Switzerland's Foreign Minister Didier Burkhalter, left, shakes hands with Iranian Foreign Minister Mohammad-Javad Zarif, during a meeting at the Intercontinental Hotel prior to talks about Iran's nuclear programme in Geneva, Switzerland, Saturday, Nov. 23, 2013.
Martial Trezzini/AP Photo / Keystone

Historic Iranian deal reached

Updated
The diplomatic talks were at times grueling. They came in fits and starts, and nearly collapsed more than once. But this evening in Geneva, the United States, Britain, China, France, Germany, and Russia reached a nuclear deal with Iran.
NBC News confirmed through multiple sources that a deal was reached, a historic breakthrough in the world’s decade-long nuclear standoff with Iran, and in the 35-year-long diplomatic freeze between Iran and the United States. […]
 
Iran and six of the world’s powers … agreed on a “first step deal” that is meant to limit advancements in Iran’s nuclear program in exchange for easing some of the economic sanctions that have deeply hurt Iran’s economy. […]
 
While the “first step” deal is currently set to last for a period of just six months, it has set off a massive sense of relief on all sides in Geneva as it is expected to make Iran less capable of  building a nuclear bomb for the time being, while at the same time easing the financial pain Iran’s economy has been enduring under the sanctions. Perhaps most significantly, it also makes a final comprehensive nuclear agreement between Iran and the world suddenly more possible.
The specific details of the agreement, reached after marathon talks that concluded at 3 a.m. local time, have not yet been released. That said, the New York Times report sketched out the broad blueprint: The freeze [of Iran’s nuclear program] would last six months, with the aim of giving international negotiators time to pursue the far more challenging task of drafting a comprehensive accord that would ratchet back much of Iran’s nuclear program and ensure that it could be used only for peaceful purposes…. According to the accord, Iran would agree to stop enriching uranium beyond 5 percent. To make good on that pledge, Iran would dismantle the links between networks of centrifuges.”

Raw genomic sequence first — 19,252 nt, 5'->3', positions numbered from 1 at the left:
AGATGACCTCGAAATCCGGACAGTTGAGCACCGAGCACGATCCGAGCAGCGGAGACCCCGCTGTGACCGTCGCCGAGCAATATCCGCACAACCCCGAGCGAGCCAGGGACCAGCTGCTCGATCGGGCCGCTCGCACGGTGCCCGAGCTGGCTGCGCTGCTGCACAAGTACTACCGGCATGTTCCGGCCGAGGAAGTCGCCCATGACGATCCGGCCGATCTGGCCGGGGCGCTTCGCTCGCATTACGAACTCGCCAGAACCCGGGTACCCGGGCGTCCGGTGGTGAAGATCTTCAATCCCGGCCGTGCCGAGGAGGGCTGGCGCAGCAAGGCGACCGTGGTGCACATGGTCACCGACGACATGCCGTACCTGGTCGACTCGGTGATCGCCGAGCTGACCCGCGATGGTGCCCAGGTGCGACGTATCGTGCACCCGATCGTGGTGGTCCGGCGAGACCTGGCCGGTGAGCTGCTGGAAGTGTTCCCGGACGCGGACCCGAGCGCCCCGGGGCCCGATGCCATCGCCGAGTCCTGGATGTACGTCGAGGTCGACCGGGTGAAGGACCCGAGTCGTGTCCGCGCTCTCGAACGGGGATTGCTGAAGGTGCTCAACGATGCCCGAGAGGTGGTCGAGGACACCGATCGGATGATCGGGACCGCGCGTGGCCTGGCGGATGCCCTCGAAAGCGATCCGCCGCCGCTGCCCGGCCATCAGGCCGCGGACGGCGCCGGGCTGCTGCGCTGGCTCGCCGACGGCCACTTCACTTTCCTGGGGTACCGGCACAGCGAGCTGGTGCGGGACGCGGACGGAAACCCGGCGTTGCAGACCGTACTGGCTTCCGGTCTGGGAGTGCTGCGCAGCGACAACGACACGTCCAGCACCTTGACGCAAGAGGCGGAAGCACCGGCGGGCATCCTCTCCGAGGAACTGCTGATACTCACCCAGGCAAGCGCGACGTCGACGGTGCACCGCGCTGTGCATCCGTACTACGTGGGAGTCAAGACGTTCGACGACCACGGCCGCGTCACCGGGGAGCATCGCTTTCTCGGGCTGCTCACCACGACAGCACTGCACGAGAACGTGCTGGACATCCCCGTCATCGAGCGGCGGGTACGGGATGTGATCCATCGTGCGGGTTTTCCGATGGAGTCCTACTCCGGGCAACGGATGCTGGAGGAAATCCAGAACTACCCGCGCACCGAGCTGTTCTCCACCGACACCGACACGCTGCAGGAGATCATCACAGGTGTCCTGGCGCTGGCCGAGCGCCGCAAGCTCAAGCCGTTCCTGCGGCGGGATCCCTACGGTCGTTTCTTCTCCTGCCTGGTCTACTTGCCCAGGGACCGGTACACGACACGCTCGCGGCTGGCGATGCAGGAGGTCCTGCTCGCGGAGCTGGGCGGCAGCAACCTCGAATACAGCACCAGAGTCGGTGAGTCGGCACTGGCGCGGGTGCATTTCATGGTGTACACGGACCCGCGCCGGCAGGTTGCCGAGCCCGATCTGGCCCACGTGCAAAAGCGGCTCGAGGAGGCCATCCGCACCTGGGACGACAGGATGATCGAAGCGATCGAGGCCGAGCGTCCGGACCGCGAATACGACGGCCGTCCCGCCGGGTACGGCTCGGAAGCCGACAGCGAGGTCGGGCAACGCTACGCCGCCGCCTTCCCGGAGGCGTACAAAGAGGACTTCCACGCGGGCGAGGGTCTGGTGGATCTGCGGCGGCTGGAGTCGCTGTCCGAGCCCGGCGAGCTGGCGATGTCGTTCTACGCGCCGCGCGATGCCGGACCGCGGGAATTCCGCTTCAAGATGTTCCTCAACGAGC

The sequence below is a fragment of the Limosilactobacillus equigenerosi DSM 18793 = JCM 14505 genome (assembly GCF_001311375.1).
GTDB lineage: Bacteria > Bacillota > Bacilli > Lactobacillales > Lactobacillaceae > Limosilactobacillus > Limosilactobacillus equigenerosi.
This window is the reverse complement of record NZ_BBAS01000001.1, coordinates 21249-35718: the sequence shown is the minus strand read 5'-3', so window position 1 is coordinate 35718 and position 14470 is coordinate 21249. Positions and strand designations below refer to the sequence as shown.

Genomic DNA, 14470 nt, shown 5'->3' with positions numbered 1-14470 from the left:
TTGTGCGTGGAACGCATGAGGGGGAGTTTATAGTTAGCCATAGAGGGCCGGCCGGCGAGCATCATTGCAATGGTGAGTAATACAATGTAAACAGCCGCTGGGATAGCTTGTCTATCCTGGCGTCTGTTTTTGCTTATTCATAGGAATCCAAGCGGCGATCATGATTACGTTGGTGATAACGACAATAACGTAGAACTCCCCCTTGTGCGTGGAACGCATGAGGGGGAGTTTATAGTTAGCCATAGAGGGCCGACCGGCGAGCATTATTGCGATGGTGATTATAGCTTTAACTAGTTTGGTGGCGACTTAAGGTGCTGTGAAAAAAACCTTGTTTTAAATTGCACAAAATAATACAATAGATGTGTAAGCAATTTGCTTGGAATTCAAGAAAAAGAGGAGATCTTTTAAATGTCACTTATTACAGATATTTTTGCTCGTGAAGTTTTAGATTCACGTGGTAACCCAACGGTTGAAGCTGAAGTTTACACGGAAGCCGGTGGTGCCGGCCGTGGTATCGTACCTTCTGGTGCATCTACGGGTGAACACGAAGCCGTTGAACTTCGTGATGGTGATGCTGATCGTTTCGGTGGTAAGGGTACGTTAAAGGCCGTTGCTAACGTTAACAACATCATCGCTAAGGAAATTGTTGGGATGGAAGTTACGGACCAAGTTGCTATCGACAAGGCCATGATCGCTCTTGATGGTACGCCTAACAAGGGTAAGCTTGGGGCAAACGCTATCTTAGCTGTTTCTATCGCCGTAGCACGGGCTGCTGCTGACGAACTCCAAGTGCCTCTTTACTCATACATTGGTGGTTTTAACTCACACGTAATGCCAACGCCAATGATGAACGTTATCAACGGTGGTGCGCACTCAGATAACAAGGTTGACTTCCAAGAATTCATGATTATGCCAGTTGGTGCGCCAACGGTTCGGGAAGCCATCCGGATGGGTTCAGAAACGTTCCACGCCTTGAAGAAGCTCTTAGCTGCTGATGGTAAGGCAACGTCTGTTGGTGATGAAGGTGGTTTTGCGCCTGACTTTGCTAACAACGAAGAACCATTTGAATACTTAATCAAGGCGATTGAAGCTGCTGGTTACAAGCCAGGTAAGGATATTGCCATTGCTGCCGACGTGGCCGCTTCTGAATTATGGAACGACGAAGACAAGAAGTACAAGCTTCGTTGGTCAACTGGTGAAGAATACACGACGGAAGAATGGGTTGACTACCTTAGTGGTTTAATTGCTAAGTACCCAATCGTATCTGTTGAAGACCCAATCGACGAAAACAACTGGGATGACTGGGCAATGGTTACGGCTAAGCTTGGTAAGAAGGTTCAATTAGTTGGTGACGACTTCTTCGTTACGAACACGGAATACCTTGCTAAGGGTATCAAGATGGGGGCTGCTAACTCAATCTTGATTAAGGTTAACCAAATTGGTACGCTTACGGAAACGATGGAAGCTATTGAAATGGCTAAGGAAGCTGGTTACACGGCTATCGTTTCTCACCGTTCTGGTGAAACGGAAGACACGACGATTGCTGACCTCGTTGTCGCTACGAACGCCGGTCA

The United States has reportedly agreed to ease sanctions by $6 billion to $7 billion, and the international community will have monitors in Iran with access to nuclear facilities, including the Natanz enrichment facility.
 
There are, to be sure, a series of hurdles ahead. What’s more, in terms of the politics, the agreement will likely be denounced by Iranian hardliners and U.S. conservatives who believe the Iraq war was a great idea and were outraged when the U.S. disarmed Syria of chemical weapons without firing a shot.
 
But the usual suspects notwithstanding, tonight’s breakthrough is nevertheless a landmark diplomatic achievement that seemed largely unthinkable up until quite recently.
 
President Obama is scheduled to address the nation very shortly. This post will be updated.
 
First Update: The U.S. State Department published this six-page fact sheet with more details on the agreement itself.
 
Second Update: MSNBC’s Andrea Mitchell described this as the most important diplomatic breakthrough between the West and Iran since the Iranian Revolution in 1979.
 
Third Update: Sen. John Cornyn (R-Texas), the #2 Republican in the U.S. Senate, responded to this evening’s historic diplomatic breakthrough by tweeting, “Amazing what WH will do to distract attention from O-care.” There’s something deeply pathological going on in contemporary Republican politics, and it’s just not healthy.
 
Fourth Update: The video of the president’s remarks is now included in this post.
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Historic Iranian deal reached

Updated